Last week, we had a monthly Q&A call with members of our Gemini Masterclass.
It’s something we do once a month, and it’s a great time for us to go deeper into specific topics and answer all the questions we receive from our members.
One of the questions we received this month had to do with diversification.
To answer that question, I shared with our members one of the most profound pieces of advice Warren Buffett has shared with us throughout the years, and that I want to share that with you today.
Imagine that you had a punch card. This can be an old data punch card for computers or a subway ticket – it doesn’t matter.
But imagine that the punch card had just twenty holes in it – no more than that.
Every hole on the punch card represents ONE investment you can make in your life.
Every time you make an investment, you punch a hole. But after you’ve made twenty investments, you can no longer make any investments for the rest of your life.
Warren Buffett says that when you think about your investments as being limited to just twenty in your entire life – you will think about them a lot more than if you could buy as many as you want.
In fact, you’d likely spend months thinking about an investment, and analyzing it, before pulling the trigger.
Because you’d spend so much more time thinking about your investment and making sure it’s right for you, you’d undoubtedly become a much better investor.
You’d make better decisions, and you’d make a lot fewer ones. You wouldn’t diversify for the sake of it, but instead, concentrate on acquiring very high-quality businesses that you could own for the long-term, and double-down whenever a good opportunity came along.
A lot of people look at Warren Buffett today and see that he owns a lot of different stocks. But 70% of his portfolio is concentrated in just 5 stocks.
These are extremely high-quality businesses that he’s owned for decades like Coca-Cola, which he has owned since 1988.
Today, Warren Buffett is limited in what he can buy because he has too much money.
It’s a good problem to have for most people. But he’s said himself that the biggest drag on his performance is the size of his portfolio.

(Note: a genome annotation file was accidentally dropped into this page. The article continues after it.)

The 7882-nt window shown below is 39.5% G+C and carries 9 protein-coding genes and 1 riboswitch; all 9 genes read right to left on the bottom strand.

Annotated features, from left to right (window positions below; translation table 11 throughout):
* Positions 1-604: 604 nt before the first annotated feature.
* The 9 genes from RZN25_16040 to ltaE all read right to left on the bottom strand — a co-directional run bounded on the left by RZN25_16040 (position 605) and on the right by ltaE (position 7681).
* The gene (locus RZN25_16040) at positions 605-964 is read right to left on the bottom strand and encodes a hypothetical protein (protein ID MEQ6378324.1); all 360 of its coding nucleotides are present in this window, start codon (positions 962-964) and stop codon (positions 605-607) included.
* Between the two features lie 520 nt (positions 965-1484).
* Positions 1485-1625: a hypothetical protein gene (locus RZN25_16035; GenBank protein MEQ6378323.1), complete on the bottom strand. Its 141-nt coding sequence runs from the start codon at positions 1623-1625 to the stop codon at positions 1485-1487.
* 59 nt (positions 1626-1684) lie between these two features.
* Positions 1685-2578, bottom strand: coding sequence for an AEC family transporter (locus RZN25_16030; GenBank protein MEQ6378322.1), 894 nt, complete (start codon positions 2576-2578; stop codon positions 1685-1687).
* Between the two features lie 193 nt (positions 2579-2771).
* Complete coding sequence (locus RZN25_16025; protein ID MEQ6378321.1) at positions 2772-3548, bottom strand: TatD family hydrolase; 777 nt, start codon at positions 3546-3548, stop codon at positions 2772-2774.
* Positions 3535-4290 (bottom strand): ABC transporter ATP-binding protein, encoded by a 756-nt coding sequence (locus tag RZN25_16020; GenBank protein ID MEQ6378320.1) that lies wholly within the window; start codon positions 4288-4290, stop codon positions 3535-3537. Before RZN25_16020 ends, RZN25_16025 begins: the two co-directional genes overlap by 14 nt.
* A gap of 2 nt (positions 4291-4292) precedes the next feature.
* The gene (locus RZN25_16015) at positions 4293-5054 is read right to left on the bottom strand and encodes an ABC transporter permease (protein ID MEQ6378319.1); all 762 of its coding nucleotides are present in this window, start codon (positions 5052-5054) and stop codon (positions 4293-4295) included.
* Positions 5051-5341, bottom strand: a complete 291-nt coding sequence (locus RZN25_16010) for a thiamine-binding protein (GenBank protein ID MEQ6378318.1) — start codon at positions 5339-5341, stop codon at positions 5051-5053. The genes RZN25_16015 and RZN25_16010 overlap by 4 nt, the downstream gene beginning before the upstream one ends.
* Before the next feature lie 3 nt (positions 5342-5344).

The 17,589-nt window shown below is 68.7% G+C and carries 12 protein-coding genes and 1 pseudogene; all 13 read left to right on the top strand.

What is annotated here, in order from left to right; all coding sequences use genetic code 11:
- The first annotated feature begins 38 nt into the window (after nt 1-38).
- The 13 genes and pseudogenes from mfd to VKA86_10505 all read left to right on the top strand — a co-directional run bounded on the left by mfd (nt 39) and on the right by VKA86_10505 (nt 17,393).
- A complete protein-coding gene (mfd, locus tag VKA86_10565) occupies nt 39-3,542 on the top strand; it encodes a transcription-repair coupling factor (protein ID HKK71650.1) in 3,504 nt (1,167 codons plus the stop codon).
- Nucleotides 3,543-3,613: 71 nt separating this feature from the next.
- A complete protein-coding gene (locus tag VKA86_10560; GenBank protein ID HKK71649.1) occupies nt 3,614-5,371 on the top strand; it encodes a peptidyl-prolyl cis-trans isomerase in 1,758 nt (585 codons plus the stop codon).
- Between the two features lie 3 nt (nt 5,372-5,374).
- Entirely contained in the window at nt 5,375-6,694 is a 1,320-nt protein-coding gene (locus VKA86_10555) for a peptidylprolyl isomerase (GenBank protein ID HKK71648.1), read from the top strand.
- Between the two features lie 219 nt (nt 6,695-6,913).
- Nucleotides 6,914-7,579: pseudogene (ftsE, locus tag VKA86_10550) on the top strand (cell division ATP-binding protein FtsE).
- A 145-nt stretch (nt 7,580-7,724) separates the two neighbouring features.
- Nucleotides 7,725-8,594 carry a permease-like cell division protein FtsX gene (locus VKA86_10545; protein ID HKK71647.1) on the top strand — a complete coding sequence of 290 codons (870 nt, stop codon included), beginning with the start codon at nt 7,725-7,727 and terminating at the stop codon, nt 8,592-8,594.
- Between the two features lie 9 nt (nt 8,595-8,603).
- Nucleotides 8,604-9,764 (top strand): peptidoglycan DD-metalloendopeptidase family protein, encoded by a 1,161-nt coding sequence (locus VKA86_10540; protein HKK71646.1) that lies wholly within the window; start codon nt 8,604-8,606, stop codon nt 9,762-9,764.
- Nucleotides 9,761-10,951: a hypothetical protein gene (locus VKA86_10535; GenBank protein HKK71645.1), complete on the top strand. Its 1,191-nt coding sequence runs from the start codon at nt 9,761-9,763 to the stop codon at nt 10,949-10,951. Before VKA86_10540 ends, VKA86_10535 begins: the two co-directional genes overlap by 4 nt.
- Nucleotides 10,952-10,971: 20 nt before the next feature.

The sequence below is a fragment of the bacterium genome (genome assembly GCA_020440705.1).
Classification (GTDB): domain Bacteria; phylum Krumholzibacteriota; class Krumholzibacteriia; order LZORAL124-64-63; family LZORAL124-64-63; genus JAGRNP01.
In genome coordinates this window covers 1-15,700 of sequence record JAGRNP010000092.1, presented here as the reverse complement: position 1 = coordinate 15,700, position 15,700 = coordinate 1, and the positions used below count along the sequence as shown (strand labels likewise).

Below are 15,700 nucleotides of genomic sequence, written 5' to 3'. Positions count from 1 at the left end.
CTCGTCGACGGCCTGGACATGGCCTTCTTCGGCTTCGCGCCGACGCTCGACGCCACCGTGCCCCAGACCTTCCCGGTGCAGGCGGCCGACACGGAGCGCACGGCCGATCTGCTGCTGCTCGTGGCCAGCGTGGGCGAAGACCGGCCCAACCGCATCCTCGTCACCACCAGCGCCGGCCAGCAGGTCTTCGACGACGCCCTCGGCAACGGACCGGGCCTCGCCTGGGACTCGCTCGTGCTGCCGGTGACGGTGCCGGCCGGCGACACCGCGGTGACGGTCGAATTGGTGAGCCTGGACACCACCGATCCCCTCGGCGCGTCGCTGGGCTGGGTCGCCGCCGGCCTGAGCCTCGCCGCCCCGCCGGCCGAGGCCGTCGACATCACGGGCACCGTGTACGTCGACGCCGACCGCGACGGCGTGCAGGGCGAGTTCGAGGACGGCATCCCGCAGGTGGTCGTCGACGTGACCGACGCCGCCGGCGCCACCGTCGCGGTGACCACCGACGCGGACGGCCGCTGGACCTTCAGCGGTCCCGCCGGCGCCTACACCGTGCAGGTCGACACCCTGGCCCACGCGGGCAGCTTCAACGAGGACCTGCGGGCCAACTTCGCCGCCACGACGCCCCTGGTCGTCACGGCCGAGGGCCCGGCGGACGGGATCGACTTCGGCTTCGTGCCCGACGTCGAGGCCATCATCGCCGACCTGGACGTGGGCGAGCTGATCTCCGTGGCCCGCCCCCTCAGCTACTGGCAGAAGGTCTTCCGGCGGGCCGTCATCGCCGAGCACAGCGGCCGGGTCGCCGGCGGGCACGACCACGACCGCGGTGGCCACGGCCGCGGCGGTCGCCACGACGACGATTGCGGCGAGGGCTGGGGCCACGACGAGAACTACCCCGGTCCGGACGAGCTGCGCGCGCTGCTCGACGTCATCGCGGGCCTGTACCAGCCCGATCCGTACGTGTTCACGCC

If Warren Buffett wants to buy a new stock, he’s limited to some of the largest, most liquid companies in the United States.
And that’s somewhat of a problem – because smaller companies historically have better returns.
It’s impractical for him to invest $5 million into a smaller, but extremely high-quality businesses that generate the kinds of returns he’s looking for, because it just wouldn’t move the needle enough.
A few million won’t make any difference to him.
To you and I, however, they can make a big difference.
We are not limited to buying only into businesses worth tens of billions or more.
We can buy the stocks of companies that are much smaller yet produce the kinds of returns Warren Buffett built his career on.
And we can buy them anywhere in the world. We are not limited in geography, because the world has changed.
Our brokerage accounts allow us to buy stocks anywhere in the world.
As an investor, that means incredible opportunity if you know exactly what to look for.
That expertise is exactly what I’ve spent the last decade acquiring. I’ve bought public stocks and private businesses in all corners of the world – from Australia to Chile, Colombia, Hong Kong, Uzbekistan, parts of Europe, and the United States.
I often concentrate my capital heavily and I don’t diversify for the sake of it – because I know what I’m doing.
Getting boots on the ground and finding the best businesses to invest in is what I spend most of my time doing today.
I'd love to have you along on the journey.